What is the law? The law is the moral law given to man by God, as summed up in the Ten Commandments, but fleshed out in the Pentateuch (the first five books of the Bible). While the ceremonial, civil, and dietary laws were fulfilled in Christ and no longer apply, the moral law does apply to all! It sets up the boundaries that God reveals to us.

So where does this knowledge come in, in regards to the Law? For one, the Law cannot save. That was never its intention. God’s revealing of His law was such that it showed how fallen we are. We do not have the spiritual equipment to keep God’s law. Our righteousness is, as Isaiah tells us, filthy rags.

So, Romans 3:20 tells us that “through the law comes knowledge of sin.” What’s the purpose of law? The purpose is to expose our inability to keep God’s law (the epitome of sin). The law exposes our sinful hearts! So there’s a disconnect between a perfectly righteous God who demands righteousness from people who wish to be right and have forgiveness and eternal life. But none of us are perfectly righteous and sin free. Yet, he commands us to “be perfect as our heavenly Father is perfect” (Matthew 5:48). He also commands us to “be holy, as he is holy” (1 Peter 1:17).

One cursory view of God’s Word makes it clear that perfection and holiness are impossible for even five seconds. And we also see numerous times in Scripture when God shows up—people feared for their lives, lest they be consumed. The holiness, glory, and majesty of God can be a terrifying thing to behold!

So if we cannot even stand in his presence, if we cannot be righteous or holy, if we have no hope in this manner—what can we do? We trust in the one whose righteousness on which we can rely—Jesus Christ!


[1]John MacArthur, 2 Peter and Jude: The MacArthur New Testament Commentary (Chicago: Moody Press), .

[2]Philip P. Bliss, Free from the Law, O Happy Condition. Public Domain.

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Maturity in Christ: Grow in His Grace

(This is Part II of our Visioneering Series here at Arapahoe Road Baptist Church, Centennial, CO.  You may listen to this as well as Part I on Magnifying Christ at http://www.arbc.net/sermons.htm .) 

Have you ever had anyone ever tell you to grow up? That’s not a pleasant thing to hear at any point in our lives. As children, we may have exasperated our parents to where they say something like this to us. We may play a prank on a friend, and they are exasperated with our actions—and they say, “Come on, man! Grow up!”

While we may not be crazy about other people saying this to us, do you believe that this is something God would ever say to his people? If so, we know this—there would be nothing malicious about it. Knowing the character of God, we know that He is holy, perfect in all His ways. So has there ever been times when God spoke to His people and told them to “grow up”?

In 2 Peter 3:18, the apostle Peter closes this second letter this way: “But grow in the grace and knowledge of our Lord and Savior Jesus Christ. To him be the glory both now and to the day of eternity. Amen.” God has called His people to grow. And those who are truly God’s people, who have been saved by our Lord Jesus Christ, will want to grow in Christ. They will want to know Him as he is magnified in their lives, and the maturity comes when Christ becomes more magnified and more predominant in their lives.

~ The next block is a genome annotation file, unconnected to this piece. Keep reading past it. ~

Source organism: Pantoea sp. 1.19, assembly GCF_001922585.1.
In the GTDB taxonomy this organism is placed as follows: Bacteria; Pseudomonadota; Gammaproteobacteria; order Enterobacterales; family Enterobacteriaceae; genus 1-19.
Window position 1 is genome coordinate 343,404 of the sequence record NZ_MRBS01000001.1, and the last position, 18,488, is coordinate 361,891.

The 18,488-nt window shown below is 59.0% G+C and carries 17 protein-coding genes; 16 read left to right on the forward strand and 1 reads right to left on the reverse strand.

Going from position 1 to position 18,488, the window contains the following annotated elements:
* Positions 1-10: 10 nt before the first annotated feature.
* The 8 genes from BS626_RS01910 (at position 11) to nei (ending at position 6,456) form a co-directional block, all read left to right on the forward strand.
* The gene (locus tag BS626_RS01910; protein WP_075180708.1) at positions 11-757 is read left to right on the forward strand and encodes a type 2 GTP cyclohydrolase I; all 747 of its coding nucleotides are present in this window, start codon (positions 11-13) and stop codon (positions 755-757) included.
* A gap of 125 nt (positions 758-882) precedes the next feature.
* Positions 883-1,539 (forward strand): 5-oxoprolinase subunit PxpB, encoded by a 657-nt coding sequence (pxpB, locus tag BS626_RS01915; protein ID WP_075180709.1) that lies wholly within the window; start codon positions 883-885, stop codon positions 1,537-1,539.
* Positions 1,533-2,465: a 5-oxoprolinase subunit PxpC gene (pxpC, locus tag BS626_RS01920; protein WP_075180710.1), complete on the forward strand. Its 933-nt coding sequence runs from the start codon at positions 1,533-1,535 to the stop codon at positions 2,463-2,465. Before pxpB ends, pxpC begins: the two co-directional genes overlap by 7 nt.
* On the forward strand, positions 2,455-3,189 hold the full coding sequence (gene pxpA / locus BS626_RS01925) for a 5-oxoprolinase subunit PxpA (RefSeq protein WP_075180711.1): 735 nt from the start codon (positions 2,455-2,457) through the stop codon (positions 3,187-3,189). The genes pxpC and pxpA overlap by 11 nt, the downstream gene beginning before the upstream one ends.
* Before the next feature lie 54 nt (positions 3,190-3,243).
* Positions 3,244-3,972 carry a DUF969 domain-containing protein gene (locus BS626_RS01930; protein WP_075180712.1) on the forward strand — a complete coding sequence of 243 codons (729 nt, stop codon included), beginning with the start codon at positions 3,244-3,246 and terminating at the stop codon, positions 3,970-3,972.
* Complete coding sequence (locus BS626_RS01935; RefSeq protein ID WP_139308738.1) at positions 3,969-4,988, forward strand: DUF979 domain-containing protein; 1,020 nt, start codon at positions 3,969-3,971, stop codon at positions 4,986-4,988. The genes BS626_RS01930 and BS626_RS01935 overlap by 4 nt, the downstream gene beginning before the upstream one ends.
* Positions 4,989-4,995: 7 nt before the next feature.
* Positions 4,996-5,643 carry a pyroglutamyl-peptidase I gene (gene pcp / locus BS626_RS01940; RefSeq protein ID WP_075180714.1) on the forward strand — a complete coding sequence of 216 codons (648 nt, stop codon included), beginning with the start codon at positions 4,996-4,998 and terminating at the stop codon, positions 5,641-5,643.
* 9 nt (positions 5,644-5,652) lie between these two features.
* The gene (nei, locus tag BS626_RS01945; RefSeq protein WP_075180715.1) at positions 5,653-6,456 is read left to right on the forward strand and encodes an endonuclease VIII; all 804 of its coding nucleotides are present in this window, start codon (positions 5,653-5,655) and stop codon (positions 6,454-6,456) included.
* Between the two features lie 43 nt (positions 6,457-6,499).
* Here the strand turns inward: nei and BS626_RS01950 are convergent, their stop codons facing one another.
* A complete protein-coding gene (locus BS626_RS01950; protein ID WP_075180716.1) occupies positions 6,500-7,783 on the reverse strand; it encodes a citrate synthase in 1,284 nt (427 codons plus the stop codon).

In our mission statement that our church adopted 18 months ago, we see again:

Arapahoe Road Baptist Church exists to worship God; evangelize our family, city, state, nation and world; disciple God’s people, minister to the physical and spiritual needs of others; and fellowship with one another.

God calls us to “go and make disciples” in the Great Commission. A disciple is that of a student, a learner who sits at the feet of the Master. Much like an apprentice who not only learns by hearing but also learns by watching and doing. A disciple identifies with the Triune God, and also spends time teaching everything that they have learned from Jesus. It is a perpetual growth. The writer of Hebrews communicates this clearly when he says:

For though by this time you ought to be teachers, you need someone to teach you again the basic principles of the oracles of God. You need mile, not solid food, for everyone who lives on milk is unskilled in the word of righteousness, since he is a child. But solid food is for the mature, for those who have their powers of discernment trained by constant practice to distinguish good from evil. Therefore, let us leave the elementary doctrine of Christ and go on to maturity (Hebrews 5:11-6:1a).

So, taking 2 Peter 3:18, let’s breakdown what it means to grow forward, being disciples of Christ who disciple others. And discipleship is the key. I love what Steve Lutz shared in a deacon’s meeting a few weeks ago on this subject when he said that discipleship “is taking someone from one stage of spiritual maturity to another.” We all expect this to happen in life, but it’s happening less and less.

Immaturity looks as one content in remaining a ‘child’ in the faith. And what do children look like? Self-absorbed (“That’s mine!” “I want to be first!”), against authority (“Johnny, make your bed, please!” “I don’t want to!”), and irresponsible for their own actions. In fact, we can go back to the Garden of Eden. They saw the fruit was pleasing to their eyes, they wanted to be like God knowing good from evil, and then when caught, they played the blame game.

As we as parents have the responsibility to help our children stay safe and function in society, so has God birthed the church and all her members to grow up into maturity. While the world appeals to the 15-35 demographic and ignores that which is mature, God is calling for grown-ups!

Grow in the grace of our Lord Jesus Christ.

What does it mean to ‘grow in the grace… of our Lord and Savior Jesus Christ’? I would imagine that the majority of people who think about grace merely think of this in terms of when someone comes to Christ—only on the plain of justification! Not so! Everyday we must grow in the grace of Christ.